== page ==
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What is known is HB 2674 has drawn the attention of some of the same people that helped mitigate HB 2007 in 2019. On March 3rd, the bill was scheduled for a hearing in the House Energy and Environment Committee. However, it was never heard due to other bills that were scheduled for a work session that same day. The hearing had over 100 people submit testimony, and it was overwhelmingly in opposition to the bill. In written testimony Agelita Sanches, with Timber Unity reminded the committee that “This is a direct attack on farmers and loggers. Many of whom you exempted just a short time ago”. However, Jenny Dressler, on behalf of Oregon Farm Bureau Federation summed it up best in her written testimony when she said “OFBF opposes the proposed -1 amendments, which would levy countless new taxes on rural businesses—farmers, ranchers, and small woodland owners—in order to fund diesel engine replacement and retrofit in the densest areas of the state. Rural communities aren’t responsible for Portland’s air quality, but the -1 amendments to HB 2674 puts that responsibility squarely (and inappropriately) on our members’ shoulders. The proposed -1 amendments taxes our tires, our farm equipment, our trucks, and the dyed diesel used in off-road equipment to grow food and fiber.”
As Legislative session moves towards the March 19th deadline when bills must be scheduled for a work session so that they may be moved out of committee to their chamber floors by April 13th, it will be interesting to see if HB 2674 receives an actual hearing, a work session, or is again amended and morphs into something different.
If SB 832, has been introduced by Senator Prozanski (D-Eugene) on behalf of Animal Wellness Action and Center for a Humane Economy. The Animal Wellness Action based in Washington D.C. and the Center for Human Economy headquartered in Bethesda, Maryland both have similar mission statements around preventing cruelty to animals by promoting, enacting and enforcing good public policies and encouraging corporations to honor their duties to social responsibility.
If SB 832 is passed into law, all mink farms in Oregon could close by the end of the year. According to the Oregon Department of Agriculture, there are 11 state-permitted mink farms in Oregon -- eight in Marion county, one in Linn and two in Clatsop. If adopted into law, Oregon would lead the nation by being the first state to adopt a prohibition on mink farming.
The legislation mandates that mink farm owners not operate unless they have tested negative for COVID-19 within previous 10 days and directs the State Department of Agriculture to establish and implement contact tracing for mink farm workers. However, even if the farm workers remain continuously COVID negative the operation of the farm would only continue until the Oregon Health Authority determines the soonest feasible date for implementing prohibition all together.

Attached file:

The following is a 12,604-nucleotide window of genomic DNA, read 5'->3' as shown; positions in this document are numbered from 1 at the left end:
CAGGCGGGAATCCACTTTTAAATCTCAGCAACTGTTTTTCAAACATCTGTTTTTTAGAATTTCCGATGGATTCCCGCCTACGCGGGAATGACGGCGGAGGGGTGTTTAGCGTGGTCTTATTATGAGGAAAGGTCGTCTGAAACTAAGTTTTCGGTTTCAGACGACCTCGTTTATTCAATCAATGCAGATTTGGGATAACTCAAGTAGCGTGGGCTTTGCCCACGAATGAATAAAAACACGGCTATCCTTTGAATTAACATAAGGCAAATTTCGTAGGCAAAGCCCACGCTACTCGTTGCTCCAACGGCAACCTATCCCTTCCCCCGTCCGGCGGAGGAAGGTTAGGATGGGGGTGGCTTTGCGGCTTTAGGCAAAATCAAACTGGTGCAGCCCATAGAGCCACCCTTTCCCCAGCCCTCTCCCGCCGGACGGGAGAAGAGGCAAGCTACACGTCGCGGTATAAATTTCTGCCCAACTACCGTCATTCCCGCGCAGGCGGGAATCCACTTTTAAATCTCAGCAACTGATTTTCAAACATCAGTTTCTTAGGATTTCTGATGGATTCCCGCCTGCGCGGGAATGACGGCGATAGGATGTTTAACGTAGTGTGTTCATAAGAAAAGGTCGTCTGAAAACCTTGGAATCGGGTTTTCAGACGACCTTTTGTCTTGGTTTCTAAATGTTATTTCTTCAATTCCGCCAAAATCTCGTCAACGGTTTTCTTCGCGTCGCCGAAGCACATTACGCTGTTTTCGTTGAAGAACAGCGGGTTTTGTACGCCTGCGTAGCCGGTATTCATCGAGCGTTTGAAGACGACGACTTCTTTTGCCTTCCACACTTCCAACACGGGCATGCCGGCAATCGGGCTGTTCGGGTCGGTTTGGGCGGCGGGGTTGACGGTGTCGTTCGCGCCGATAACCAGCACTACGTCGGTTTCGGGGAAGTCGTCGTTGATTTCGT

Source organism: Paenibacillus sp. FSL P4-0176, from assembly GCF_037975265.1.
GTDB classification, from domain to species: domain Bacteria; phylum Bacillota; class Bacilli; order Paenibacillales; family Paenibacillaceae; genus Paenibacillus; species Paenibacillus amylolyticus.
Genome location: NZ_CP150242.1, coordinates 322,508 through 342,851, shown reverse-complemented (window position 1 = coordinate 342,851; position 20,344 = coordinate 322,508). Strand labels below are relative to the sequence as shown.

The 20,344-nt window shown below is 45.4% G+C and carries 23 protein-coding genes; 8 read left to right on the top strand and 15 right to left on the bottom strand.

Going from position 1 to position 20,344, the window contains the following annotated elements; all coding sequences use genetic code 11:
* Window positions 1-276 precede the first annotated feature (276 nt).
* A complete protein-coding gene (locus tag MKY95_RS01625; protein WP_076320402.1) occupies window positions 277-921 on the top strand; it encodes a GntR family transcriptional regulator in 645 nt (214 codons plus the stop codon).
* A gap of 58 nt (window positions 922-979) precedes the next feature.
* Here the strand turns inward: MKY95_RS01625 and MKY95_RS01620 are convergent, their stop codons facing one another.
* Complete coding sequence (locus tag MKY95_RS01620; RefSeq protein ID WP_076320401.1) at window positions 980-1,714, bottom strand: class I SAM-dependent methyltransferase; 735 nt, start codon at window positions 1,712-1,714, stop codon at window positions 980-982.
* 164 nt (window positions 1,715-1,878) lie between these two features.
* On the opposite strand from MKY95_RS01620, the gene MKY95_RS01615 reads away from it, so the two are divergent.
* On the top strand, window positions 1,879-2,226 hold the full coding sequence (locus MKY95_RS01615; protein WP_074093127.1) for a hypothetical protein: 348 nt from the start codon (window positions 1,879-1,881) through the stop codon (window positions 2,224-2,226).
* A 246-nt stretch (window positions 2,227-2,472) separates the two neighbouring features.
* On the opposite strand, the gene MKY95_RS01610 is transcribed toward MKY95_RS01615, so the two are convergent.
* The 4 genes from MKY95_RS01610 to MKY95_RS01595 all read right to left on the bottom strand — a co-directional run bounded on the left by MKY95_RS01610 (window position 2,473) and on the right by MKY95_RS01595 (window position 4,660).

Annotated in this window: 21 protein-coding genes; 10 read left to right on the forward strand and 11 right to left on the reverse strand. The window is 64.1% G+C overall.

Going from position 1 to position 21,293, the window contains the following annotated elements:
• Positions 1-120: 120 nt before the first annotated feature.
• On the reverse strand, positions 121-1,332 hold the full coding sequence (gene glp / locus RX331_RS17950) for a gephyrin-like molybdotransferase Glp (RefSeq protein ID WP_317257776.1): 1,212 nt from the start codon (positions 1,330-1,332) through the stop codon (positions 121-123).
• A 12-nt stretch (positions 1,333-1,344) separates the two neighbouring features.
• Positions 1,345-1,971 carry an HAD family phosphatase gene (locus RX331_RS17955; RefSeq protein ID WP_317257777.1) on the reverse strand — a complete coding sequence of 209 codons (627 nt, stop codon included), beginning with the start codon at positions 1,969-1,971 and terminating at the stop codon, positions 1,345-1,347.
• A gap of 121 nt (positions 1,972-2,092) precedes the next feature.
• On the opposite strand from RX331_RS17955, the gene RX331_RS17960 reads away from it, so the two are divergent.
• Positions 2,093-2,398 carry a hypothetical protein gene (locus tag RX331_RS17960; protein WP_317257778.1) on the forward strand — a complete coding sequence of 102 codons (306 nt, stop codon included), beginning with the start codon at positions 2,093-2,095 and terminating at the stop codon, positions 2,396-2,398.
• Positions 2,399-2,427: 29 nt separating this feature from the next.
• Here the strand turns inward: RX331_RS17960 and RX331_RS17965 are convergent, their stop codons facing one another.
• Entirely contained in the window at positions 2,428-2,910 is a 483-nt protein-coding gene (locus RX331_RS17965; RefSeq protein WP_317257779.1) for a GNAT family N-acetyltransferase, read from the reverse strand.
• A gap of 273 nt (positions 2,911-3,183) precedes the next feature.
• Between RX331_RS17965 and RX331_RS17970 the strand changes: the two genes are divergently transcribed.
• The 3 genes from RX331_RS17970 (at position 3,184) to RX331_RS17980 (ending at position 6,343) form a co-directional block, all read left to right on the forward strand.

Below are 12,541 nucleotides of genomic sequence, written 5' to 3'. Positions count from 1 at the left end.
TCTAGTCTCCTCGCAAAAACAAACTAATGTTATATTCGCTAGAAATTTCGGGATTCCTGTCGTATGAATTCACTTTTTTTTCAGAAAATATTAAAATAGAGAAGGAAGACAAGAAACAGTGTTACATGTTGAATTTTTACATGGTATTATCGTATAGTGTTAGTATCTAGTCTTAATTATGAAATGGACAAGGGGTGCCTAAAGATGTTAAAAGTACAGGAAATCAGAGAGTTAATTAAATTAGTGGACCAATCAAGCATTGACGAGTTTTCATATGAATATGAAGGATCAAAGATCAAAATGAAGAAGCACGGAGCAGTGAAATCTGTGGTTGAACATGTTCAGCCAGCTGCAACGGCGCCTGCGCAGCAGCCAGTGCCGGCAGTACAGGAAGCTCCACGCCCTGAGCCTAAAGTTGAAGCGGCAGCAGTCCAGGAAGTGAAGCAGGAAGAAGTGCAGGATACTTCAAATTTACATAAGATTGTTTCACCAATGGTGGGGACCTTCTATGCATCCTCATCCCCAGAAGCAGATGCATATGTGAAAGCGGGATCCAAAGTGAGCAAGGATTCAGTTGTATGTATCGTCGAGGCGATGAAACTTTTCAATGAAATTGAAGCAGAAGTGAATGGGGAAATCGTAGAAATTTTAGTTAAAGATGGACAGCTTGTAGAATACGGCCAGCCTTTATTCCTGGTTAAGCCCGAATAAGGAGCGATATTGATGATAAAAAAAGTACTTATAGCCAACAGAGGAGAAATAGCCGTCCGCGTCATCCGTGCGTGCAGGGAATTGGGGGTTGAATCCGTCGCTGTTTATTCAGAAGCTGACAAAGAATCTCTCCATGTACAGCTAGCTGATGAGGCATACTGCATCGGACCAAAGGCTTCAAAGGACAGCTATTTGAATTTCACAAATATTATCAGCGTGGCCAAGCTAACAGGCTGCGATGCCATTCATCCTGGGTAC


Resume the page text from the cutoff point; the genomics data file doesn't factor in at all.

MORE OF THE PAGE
More than 85% of pelts used in the world’s fur trade come from small, family-run farms. There are an estimated 275 mink farms in the US covering 23 states. Wisconsin is the leading mink-producing state with over $2.9M in pelts produced in 2019 out of the total $59M produced US wide. Oregon is the 4th largest producer in the US. Today’s farm-raised mink are among the world’s best cared-for livestock and are nationally regulated. In addition, mink farmers voluntarily adhere to stricter codes of animal husbandry than many other species farmers.
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So why are the mink farms being target for extinction in Oregon? The bill does not state why, but rather appears to tie the mink and mink farmers to COVID-19 disease transmission. The bill may also be looking to legally address the elimination of mink farms after an experience in Denmark last fall where a COVID-19 mutation appeared in a mink farm. In response to that mutation, Denmark ordered farms to exterminate the entire mink population of the Country -- a total of 17 million minks. However, the legality of such an order is now being questioned and Danish Prime Minister Mette Frederiksen has apologized for the killing calling it a “regrettable mistake” and admitting the government may not have had the legal jurisdiction to kill so many animals. Passing SB 832 would circumvent any legalities of ordering the elimination of the mink and the mink farms.
However, the Centers for Disease Control says, “At this time, there is no evidence that animals play a significant role in spreading the virus that causes COVID-19.” The CDC did note that people spread the COVID-19 virus to mink, and that mink can spread the virus to other mink. However, “the risk of animals spreading COVID-19 to people is considered to be low”.